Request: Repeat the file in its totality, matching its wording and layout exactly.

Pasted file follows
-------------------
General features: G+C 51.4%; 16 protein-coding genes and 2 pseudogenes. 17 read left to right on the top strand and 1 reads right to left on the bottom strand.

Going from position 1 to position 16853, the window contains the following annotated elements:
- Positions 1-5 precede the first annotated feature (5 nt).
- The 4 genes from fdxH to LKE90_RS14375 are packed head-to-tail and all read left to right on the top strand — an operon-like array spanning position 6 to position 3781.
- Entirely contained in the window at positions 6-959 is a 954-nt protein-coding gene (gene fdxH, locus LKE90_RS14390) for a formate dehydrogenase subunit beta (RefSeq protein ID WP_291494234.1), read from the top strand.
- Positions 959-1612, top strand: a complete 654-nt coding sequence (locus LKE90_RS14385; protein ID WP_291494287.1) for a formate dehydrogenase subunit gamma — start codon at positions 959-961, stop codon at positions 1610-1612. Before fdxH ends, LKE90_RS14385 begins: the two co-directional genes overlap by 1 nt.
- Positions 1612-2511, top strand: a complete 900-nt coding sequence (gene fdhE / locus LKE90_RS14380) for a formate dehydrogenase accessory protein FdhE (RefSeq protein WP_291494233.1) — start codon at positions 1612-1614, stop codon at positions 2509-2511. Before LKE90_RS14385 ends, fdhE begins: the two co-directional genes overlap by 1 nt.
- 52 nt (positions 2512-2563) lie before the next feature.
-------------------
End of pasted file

General features: G+C 51.4%; 16 protein-coding genes and 2 pseudogenes. 17 read left to right on the top strand and 1 reads right to left on the bottom strand.

Going from position 1 to position 16853, the window contains the following annotated elements:
- Positions 1-5 precede the first annotated feature (5 nt).
- The 4 genes from fdxH to LKE90_RS14375 are packed head-to-tail and all read left to right on the top strand — an operon-like array spanning position 6 to position 3781.
- Entirely contained in the window at positions 6-959 is a 954-nt protein-coding gene (gene fdxH, locus LKE90_RS14390) for a formate dehydrogenase subunit beta (RefSeq protein ID WP_291494234.1), read from the top strand.
- Positions 959-1612, top strand: a complete 654-nt coding sequence (locus LKE90_RS14385; protein ID WP_291494287.1) for a formate dehydrogenase subunit gamma — start codon at positions 959-961, stop codon at positions 1610-1612. Before fdxH ends, LKE90_RS14385 begins: the two co-directional genes overlap by 1 nt.
- Positions 1612-2511, top strand: a complete 900-nt coding sequence (gene fdhE / locus LKE90_RS14380) for a formate dehydrogenase accessory protein FdhE (RefSeq protein WP_291494233.1) — start codon at positions 1612-1614, stop codon at positions 2509-2511. Before LKE90_RS14385 ends, fdhE begins: the two co-directional genes overlap by 1 nt.
- 52 nt (positions 2512-2563) lie before the next feature.